Resources for Students and Parents

As the COVID-19 pandemic continues, SDCOE’s priority is to ensure that our students and parents stay informed and have the necessary resources and supports during this unprecedented time. 

The County of San Diego, San Diego County Office of Education, and Rady Children’s Hospital recently formed a partnership to create a video to address parent questions about COVID-19 and reopening schools. The video includes presentations by Rady Children’s Hospital’s infectious disease physicians and other experts on symptoms, mitigation measures, and lessons learned from other countries’ reopening of schools and from the hospital’s experience treating COVID patients.


About COVID-19

Coronavirus disease 2019 (COVID-19) is caused by a new coronavirus first identified in Wuhan, China, in December 2019. Because it is a new virus, and variants are developing, scientists are learning more each day. Although most people who have COVID-19 have mild symptoms, COVID-19 can also cause severe illness and even death. Some groups, including older adults and people who have certain underlying medical conditions, are at increased risk of severe illness.
COVID-19 is spread in three main ways:


  • Breathing in air when close to an infected person who is exhaling small droplets and particles that contain the virus.
  • Having these small droplets and particles that contain virus land on the eyes, nose, or mouth, especially through splashes and sprays like a cough or sneeze.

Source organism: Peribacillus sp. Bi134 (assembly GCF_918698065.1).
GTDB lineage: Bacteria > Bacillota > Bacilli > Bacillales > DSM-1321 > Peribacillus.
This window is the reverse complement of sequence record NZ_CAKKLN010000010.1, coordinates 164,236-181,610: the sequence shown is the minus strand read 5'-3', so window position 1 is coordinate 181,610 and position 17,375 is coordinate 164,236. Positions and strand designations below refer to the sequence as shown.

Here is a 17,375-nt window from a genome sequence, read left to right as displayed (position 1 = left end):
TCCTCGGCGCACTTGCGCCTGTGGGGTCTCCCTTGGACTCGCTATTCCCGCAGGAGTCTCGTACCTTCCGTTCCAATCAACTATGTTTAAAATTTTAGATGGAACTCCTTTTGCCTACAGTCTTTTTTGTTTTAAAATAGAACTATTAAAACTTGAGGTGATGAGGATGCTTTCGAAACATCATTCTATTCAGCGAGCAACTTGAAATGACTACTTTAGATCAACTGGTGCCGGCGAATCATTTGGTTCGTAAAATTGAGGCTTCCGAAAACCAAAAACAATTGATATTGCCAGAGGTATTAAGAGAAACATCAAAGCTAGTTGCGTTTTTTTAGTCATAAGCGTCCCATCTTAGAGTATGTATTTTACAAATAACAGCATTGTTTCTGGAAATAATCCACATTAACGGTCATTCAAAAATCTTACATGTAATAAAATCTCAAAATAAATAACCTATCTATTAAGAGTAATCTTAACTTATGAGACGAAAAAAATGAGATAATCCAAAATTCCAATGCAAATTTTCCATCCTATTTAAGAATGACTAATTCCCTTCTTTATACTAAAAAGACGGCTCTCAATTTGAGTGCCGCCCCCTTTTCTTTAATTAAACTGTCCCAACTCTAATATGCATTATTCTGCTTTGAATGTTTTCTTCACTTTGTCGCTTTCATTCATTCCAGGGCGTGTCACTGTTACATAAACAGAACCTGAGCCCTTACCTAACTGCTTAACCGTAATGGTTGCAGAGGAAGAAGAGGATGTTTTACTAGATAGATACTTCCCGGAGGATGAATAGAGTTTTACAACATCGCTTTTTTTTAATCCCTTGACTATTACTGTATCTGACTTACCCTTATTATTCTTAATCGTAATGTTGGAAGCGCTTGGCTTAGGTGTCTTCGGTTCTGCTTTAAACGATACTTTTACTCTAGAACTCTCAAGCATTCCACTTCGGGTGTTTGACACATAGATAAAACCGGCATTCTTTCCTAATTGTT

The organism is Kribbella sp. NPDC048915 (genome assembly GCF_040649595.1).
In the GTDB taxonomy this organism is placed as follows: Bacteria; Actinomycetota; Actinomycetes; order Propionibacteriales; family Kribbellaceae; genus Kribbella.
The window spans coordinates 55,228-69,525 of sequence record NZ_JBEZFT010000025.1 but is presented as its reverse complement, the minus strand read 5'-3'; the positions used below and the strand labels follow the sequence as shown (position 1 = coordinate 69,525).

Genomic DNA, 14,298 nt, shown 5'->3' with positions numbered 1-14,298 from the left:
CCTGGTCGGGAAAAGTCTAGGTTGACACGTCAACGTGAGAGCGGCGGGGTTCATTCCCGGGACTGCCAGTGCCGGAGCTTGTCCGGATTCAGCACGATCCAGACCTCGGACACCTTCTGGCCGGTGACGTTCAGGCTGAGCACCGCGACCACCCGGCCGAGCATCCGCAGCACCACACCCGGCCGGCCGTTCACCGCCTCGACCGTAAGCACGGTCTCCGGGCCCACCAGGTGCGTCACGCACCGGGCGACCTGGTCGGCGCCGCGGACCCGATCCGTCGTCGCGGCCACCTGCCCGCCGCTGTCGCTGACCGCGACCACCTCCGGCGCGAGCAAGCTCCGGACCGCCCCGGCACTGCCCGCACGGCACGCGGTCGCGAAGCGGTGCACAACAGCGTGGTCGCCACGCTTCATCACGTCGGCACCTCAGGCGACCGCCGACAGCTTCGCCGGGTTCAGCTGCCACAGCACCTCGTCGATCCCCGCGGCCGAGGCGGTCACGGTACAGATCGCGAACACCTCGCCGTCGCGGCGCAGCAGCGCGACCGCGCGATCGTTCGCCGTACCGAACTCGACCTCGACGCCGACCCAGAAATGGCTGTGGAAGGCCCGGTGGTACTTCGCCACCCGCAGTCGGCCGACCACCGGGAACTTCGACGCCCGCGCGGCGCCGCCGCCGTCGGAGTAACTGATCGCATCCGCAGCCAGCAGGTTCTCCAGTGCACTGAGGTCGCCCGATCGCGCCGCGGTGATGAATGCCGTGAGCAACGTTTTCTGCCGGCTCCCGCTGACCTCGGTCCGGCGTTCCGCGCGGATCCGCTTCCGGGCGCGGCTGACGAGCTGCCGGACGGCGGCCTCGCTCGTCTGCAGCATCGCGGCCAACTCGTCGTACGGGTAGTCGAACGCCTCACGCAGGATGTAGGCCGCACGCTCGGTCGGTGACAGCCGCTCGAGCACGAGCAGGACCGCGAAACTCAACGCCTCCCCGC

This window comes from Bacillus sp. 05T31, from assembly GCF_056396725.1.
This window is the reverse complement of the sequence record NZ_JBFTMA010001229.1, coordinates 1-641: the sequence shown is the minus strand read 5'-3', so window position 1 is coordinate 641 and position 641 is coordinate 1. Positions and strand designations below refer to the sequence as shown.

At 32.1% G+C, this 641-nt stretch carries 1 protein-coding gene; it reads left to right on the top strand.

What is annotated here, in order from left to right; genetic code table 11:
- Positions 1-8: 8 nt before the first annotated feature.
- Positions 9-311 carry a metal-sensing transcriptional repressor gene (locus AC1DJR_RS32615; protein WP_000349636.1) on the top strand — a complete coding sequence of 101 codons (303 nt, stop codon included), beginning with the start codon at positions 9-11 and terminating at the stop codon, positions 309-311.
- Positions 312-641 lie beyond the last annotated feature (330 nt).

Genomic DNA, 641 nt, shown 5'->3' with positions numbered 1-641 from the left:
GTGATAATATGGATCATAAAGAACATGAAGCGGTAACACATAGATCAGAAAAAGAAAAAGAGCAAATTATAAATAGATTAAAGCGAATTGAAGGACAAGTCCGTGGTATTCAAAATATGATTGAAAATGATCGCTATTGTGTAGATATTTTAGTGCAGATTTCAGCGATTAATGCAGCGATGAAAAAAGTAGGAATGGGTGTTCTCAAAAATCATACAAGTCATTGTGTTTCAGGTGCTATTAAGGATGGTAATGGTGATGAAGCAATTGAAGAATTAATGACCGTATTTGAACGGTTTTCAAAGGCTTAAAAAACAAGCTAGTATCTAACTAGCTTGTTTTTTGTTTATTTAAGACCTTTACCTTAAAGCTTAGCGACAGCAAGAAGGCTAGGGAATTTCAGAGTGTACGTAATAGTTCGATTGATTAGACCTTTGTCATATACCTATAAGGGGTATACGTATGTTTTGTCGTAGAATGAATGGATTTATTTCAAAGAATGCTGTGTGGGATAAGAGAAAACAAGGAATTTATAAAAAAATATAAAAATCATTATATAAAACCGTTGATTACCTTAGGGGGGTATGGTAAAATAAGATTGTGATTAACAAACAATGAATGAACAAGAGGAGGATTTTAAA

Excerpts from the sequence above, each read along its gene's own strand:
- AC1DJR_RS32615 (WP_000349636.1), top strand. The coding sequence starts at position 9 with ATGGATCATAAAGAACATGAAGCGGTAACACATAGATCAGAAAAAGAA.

• Touching eyes, nose, or mouth with hands that have the virus on them.

Learn more about COVID-19 variants, including omicron and delta on the CDC's "What You Need to Know About Variants" page. 

Symptoms to Watch For
People with COVID-19 have had a wide range of symptoms reported – ranging from mild symptoms to severe illness. Symptoms may appear 2-14 days after exposure to the virus. People with these symptoms may have COVID-19. This list does not include all possible symptoms. CDC will continue to update this list as they learn more about COVID-19. 
  • Fever or chills
  • Cough
  • Shortness of breath or difficulty breathing
  • Fatigue
  • Muscle or body aches
  • Headache
  • New loss of taste or smell
  • Sore throat
  • Congestion or runny nose
  • Nausea or vomiting
  • Diarrhea
  • Abdominal pain (possible symptom in children)
  • Poor appetite or poor feeding (possible symptom in children)


General Prevention of the Virus

  1. Get vaccinated and boosted for COVID-19: Make sure that all age-eligible individuals in your family get the COVID-19 vaccination.
  2. Flu shot: Make sure all family members are up-to-date with their flu shots.
  3. Physical distancing: Stay 6 feet away from others
  4. Avoid crowds
  5. Promote basic hygiene:
    • Any coughing or sneezing should be directed into ones sleeve (inside elbow), rather than into hands or the air. 
    • Wash hands after using and handling used tissues, after blowing nose, before/after eating, and after toilet use.
    • Wash for 20 seconds with soap, rub between fingers and under nails; and then rinse and dry. (May use alcohol (60%+) hand gel if sinks are not readily available.)
    • Avoid rubbing your own eyes, nose and mouth.
    • Do not share utensils, cups etc.
    • Stay home when sick.
    • Avoid contact with those who are sick.
  6. Individuals should wear a mask/face covering
  7. Clean and disinfect
  8. Monitor your health daily

Visit the CDC for more guidance on how to protect yourself and others.


Physical Distancing